Japanese, Russian Diplomats to Discuss Bilateral Relations in February

© Sputnik / Evgeny Biyatov / Go to the photo bankDeputy Minister of Foreign Affairs of Russia Igor Morgulov, left, and his Japanese counterpart Shinsuke Sugiyama shake hands during their meeting in Moscow
Deputy Minister of Foreign Affairs of Russia Igor Morgulov, left, and his Japanese counterpart Shinsuke Sugiyama shake hands during their meeting in Moscow - Sputnik International
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Japan's top diplomat said that Foreign Deputy Minister Shinsuke Sugiyama and his Russian counterpart Igor Morgulov will discuss the whole spectrum of the bilateral relations.

Japan's Prime Minister Shinzo Abe attends a memorial service ceremony marking the 70th anniversary of Japan's surrender in World War Two at Budokan Hall in Tokyo - Sputnik International
Japan Prime Minister Says Ready to Visit Russia
TOKYO (Sputnik) Japanese Foreign Deputy Minister Shinsuke Sugiyama and his Russian counterpart Igor Morgulov will discuss the whole spectrum of the bilateral relations, including a peace treaty issue, during a meeting in February, Japan's top diplomat Fumio Kishida said Friday.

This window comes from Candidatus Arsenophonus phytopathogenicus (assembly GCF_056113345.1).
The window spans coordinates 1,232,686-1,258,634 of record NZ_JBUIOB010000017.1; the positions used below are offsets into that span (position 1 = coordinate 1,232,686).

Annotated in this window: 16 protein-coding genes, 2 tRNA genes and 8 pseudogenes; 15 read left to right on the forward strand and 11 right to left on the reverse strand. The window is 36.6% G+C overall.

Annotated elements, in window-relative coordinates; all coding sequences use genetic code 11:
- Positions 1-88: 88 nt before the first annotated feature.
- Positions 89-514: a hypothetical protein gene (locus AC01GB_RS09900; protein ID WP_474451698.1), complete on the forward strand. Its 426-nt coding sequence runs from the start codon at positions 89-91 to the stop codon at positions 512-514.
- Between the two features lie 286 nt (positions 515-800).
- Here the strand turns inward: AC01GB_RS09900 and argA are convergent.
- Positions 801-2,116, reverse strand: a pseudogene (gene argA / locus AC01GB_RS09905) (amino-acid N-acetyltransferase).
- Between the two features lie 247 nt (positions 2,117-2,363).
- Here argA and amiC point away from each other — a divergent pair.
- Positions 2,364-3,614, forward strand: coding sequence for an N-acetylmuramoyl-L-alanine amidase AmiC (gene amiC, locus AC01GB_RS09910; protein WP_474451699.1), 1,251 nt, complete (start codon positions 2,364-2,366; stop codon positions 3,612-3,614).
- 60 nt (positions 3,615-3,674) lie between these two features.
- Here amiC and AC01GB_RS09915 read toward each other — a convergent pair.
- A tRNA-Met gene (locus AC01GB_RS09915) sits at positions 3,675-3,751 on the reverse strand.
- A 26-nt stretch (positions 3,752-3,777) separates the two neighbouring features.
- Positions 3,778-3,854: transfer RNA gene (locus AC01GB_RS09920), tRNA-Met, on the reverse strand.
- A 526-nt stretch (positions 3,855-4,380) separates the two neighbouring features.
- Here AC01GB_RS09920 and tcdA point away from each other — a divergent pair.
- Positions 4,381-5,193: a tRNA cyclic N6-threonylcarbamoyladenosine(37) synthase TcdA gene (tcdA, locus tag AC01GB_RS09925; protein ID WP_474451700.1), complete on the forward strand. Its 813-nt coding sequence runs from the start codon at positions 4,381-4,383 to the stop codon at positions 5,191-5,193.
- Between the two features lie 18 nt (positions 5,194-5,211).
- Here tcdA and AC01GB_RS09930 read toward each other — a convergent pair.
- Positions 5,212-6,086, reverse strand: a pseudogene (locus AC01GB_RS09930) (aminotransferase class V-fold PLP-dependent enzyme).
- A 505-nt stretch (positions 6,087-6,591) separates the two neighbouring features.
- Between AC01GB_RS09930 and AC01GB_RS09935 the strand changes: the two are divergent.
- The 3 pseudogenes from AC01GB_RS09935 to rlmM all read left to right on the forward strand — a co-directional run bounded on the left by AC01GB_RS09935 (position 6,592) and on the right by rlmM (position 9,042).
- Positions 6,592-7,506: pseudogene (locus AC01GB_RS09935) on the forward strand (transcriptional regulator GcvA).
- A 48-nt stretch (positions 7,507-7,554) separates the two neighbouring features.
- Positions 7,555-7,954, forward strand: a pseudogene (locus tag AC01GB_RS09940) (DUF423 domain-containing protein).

"We agreed to hold the meeting in February at the level of deputy foreign ministers and we are currently dealing with this issue, however the exact date has not been set yet. Regarding the context [of the meeting] the diplomats will discuss the Japan-Russia relations in general, including talks about the peace treaty," Kishida said at a press conference.

The minister refused to comment whether the diplomats would discuss Prime Minister Shinzo Abe's long-anticipated visit to Russia, having stated that "nothing concrete can be said at the current stage."

In December 2015, it was reported the deputy foreign ministers of Russia and Japan would meet in order to prepare for Abe's visit to one of the Russian regions, planned for the spring of 2016.

Earlier in the day, Japanese media reported that Abe would visit Russia and European member states of the G7 in late April — early May.

Japan and Russia never signed a permanent peace treaty after World War II because of a disagreement over four islands, which Russia calls the Southern Kurils and Japan the Northern Territories. The disputed islands, located in the Sea of Okhotsk, were claimed by Soviet forces at the end of WWII.

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